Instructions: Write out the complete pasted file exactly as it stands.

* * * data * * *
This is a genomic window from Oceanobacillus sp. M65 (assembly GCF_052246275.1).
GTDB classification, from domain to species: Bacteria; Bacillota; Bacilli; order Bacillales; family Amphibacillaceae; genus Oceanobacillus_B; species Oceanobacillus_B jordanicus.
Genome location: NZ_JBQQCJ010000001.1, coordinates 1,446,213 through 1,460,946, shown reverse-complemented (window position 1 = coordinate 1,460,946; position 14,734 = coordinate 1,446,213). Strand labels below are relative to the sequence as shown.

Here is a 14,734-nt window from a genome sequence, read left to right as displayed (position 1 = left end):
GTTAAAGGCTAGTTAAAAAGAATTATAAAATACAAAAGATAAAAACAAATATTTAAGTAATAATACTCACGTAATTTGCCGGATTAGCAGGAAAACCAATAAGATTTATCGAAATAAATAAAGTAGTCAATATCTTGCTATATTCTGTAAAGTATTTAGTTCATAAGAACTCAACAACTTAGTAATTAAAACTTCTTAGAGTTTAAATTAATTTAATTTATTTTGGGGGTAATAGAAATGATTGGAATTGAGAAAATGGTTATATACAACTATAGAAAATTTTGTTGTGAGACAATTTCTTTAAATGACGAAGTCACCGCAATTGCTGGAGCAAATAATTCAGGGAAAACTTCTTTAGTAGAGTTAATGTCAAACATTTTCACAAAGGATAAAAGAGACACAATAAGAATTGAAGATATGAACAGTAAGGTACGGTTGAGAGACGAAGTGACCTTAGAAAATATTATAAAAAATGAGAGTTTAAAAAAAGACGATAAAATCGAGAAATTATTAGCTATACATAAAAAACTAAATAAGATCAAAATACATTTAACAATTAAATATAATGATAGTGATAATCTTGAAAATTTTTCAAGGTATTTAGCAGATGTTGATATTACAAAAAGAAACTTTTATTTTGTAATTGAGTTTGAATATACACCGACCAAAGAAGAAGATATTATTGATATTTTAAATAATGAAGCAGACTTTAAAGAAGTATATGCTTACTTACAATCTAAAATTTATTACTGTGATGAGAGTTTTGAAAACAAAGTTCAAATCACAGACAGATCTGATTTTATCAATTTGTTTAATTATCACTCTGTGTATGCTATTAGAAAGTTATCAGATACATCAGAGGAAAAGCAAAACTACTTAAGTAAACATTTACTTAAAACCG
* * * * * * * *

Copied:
This is a genomic window from Oceanobacillus sp. M65 (assembly GCF_052246275.1).
GTDB classification, from domain to species: Bacteria; Bacillota; Bacilli; order Bacillales; family Amphibacillaceae; genus Oceanobacillus_B; species Oceanobacillus_B jordanicus.
Genome location: NZ_JBQQCJ010000001.1, coordinates 1,446,213 through 1,460,946, shown reverse-complemented (window position 1 = coordinate 1,460,946; position 14,734 = coordinate 1,446,213). Strand labels below are relative to the sequence as shown.

Here is a 14,734-nt window from a genome sequence, read left to right as displayed (position 1 = left end):
GTTAAAGGCTAGTTAAAAAGAATTATAAAATACAAAAGATAAAAACAAATATTTAAGTAATAATACTCACGTAATTTGCCGGATTAGCAGGAAAACCAATAAGATTTATCGAAATAAATAAAGTAGTCAATATCTTGCTATATTCTGTAAAGTATTTAGTTCATAAGAACTCAACAACTTAGTAATTAAAACTTCTTAGAGTTTAAATTAATTTAATTTATTTTGGGGGTAATAGAAATGATTGGAATTGAGAAAATGGTTATATACAACTATAGAAAATTTTGTTGTGAGACAATTTCTTTAAATGACGAAGTCACCGCAATTGCTGGAGCAAATAATTCAGGGAAAACTTCTTTAGTAGAGTTAATGTCAAACATTTTCACAAAGGATAAAAGAGACACAATAAGAATTGAAGATATGAACAGTAAGGTACGGTTGAGAGACGAAGTGACCTTAGAAAATATTATAAAAAATGAGAGTTTAAAAAAAGACGATAAAATCGAGAAATTATTAGCTATACATAAAAAACTAAATAAGATCAAAATACATTTAACAATTAAATATAATGATAGTGATAATCTTGAAAATTTTTCAAGGTATTTAGCAGATGTTGATATTACAAAAAGAAACTTTTATTTTGTAATTGAGTTTGAATATACACCGACCAAAGAAGAAGATATTATTGATATTTTAAATAATGAAGCAGACTTTAAAGAAGTATATGCTTACTTACAATCTAAAATTTATTACTGTGATGAGAGTTTTGAAAACAAAGTTCAAATCACAGACAGATCTGATTTTATCAATTTGTTTAATTATCACTCTGTGTATGCTATTAGAAAGTTATCAGATACATCAGAGGAAAAGCAAAACTACTTAAGTAAACATTTACTTAAAACCG